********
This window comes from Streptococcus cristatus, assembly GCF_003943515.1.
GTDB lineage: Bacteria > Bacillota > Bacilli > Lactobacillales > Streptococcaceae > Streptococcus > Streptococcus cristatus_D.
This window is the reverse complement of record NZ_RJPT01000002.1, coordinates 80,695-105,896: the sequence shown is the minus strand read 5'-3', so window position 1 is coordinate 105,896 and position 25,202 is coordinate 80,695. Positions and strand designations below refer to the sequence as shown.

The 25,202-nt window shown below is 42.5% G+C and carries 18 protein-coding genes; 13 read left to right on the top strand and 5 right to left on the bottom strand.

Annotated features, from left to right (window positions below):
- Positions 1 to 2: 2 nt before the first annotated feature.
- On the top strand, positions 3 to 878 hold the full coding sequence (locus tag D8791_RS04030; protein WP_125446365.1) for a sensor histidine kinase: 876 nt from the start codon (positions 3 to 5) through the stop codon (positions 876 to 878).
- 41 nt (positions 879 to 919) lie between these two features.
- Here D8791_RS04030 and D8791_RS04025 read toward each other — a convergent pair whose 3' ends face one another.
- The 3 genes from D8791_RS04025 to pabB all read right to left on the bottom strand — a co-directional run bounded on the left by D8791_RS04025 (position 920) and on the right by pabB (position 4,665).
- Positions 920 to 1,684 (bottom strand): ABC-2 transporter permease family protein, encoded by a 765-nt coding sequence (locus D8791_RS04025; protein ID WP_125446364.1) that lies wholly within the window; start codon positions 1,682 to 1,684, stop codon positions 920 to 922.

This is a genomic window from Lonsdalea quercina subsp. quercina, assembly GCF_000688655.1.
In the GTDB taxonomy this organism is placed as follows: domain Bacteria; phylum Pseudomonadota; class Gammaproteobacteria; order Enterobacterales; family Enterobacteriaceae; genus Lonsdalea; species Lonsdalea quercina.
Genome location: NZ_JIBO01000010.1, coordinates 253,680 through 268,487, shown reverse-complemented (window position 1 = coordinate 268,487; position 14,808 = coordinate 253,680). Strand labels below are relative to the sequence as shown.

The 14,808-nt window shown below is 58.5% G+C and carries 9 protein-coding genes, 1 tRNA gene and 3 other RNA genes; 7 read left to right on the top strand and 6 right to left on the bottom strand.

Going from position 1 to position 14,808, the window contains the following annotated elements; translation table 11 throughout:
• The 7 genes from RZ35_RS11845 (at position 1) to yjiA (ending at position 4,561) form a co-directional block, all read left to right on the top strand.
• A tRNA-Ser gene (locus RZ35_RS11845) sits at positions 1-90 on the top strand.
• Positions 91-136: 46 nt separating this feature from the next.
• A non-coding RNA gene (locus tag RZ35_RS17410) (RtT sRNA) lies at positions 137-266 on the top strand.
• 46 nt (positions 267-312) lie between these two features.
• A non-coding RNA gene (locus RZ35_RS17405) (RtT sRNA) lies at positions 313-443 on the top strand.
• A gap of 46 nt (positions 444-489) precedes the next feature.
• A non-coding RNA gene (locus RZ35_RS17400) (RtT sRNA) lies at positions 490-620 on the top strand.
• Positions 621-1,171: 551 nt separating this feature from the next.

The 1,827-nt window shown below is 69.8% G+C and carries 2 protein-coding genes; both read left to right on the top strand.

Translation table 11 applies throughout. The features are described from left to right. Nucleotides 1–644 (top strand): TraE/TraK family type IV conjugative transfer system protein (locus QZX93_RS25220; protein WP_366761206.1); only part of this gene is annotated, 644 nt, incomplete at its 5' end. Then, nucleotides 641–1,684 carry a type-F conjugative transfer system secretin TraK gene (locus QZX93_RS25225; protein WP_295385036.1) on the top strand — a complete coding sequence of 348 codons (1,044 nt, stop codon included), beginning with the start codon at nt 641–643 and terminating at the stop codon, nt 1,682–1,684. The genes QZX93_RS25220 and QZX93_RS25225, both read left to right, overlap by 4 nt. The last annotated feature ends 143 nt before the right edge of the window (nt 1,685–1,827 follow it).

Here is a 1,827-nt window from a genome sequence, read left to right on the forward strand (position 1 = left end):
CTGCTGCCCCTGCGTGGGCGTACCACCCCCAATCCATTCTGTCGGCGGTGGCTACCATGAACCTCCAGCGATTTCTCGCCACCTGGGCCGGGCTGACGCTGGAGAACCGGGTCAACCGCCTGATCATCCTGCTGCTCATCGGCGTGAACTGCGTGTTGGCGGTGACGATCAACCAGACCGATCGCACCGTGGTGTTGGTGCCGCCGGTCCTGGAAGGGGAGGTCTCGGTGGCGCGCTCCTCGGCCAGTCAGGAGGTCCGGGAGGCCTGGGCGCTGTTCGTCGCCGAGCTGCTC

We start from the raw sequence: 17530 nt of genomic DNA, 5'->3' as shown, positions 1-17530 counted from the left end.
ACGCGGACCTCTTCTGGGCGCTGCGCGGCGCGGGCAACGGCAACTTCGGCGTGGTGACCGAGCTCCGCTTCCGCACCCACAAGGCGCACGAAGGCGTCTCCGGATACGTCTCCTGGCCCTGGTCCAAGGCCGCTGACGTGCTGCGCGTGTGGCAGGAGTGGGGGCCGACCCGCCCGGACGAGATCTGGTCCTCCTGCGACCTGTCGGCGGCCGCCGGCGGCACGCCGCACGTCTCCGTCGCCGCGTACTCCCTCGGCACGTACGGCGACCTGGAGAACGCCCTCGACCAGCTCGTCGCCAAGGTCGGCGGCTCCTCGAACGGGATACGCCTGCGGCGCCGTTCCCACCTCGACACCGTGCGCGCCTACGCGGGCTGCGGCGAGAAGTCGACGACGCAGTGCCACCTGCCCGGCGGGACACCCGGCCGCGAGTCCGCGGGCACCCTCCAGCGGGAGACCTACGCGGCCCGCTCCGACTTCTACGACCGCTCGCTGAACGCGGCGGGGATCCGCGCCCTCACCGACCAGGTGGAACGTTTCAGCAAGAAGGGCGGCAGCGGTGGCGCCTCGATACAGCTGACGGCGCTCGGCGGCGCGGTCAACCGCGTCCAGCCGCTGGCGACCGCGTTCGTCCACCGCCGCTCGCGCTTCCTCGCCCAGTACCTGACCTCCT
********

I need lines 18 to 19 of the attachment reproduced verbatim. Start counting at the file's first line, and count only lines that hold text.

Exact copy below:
• A tRNA-Ser gene (locus RZ35_RS11845) sits at positions 1-90 on the top strand.
• Positions 91-136: 46 nt separating this feature from the next.